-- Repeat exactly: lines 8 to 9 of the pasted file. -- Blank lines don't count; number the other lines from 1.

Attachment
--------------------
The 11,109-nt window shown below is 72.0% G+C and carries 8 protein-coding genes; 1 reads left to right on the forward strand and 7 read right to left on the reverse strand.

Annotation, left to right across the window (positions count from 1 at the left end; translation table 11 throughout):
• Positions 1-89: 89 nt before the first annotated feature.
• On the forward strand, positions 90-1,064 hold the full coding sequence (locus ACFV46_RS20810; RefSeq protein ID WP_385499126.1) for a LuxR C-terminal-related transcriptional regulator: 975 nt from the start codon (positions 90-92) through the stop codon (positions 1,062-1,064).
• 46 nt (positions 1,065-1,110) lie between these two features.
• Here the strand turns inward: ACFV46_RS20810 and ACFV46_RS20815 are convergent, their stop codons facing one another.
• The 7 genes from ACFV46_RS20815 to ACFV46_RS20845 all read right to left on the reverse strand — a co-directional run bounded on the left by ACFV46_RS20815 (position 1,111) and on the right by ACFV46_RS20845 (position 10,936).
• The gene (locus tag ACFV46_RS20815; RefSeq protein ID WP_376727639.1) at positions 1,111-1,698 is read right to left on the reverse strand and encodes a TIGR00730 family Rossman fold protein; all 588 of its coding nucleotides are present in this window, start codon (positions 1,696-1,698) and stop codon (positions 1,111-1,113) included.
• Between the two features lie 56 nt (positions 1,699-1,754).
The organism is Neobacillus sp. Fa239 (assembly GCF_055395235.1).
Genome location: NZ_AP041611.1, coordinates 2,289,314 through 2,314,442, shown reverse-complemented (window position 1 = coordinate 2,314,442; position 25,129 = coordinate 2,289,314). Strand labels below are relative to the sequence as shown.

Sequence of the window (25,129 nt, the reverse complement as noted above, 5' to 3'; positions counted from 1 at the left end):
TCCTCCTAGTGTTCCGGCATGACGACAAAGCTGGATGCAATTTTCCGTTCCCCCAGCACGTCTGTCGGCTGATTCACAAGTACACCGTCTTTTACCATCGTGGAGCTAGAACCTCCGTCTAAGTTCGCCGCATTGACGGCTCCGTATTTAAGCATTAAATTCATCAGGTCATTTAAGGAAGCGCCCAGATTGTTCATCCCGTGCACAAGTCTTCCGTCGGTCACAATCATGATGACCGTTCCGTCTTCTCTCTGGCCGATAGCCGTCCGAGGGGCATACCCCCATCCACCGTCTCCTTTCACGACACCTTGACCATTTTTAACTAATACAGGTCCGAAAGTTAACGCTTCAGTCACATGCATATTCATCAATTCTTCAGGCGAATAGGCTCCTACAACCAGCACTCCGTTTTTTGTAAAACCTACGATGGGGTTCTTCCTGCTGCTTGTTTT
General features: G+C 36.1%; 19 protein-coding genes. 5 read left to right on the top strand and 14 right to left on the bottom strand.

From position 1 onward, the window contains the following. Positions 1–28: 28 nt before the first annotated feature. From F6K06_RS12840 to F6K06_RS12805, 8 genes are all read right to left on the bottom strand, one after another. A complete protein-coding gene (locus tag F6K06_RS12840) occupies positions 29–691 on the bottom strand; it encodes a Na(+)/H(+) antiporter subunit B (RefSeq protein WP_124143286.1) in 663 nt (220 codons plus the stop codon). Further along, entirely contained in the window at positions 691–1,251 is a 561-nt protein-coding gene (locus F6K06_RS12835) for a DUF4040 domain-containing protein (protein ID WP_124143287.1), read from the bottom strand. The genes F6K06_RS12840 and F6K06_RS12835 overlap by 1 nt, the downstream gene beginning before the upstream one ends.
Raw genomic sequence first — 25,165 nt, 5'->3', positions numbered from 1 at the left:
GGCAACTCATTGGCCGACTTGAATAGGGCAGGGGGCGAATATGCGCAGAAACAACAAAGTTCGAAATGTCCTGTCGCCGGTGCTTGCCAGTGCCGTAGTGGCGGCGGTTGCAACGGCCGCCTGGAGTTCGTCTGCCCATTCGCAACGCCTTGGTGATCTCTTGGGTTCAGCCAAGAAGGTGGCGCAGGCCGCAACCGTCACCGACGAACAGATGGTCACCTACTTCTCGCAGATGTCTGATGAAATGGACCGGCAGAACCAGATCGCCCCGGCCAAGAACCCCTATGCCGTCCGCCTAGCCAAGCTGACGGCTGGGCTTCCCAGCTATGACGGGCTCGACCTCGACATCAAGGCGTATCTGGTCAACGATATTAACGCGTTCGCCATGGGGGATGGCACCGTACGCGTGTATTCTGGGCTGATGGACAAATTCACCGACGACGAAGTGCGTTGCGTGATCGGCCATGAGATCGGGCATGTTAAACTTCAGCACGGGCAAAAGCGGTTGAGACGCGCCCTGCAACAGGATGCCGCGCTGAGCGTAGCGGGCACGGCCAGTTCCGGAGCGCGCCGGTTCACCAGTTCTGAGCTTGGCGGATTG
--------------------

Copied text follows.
• The gene (locus tag ACFV46_RS20815; RefSeq protein ID WP_376727639.1) at positions 1,111-1,698 is read right to left on the reverse strand and encodes a TIGR00730 family Rossman fold protein; all 588 of its coding nucleotides are present in this window, start codon (positions 1,696-1,698) and stop codon (positions 1,111-1,113) included.
• Between the two features lie 56 nt (positions 1,699-1,754).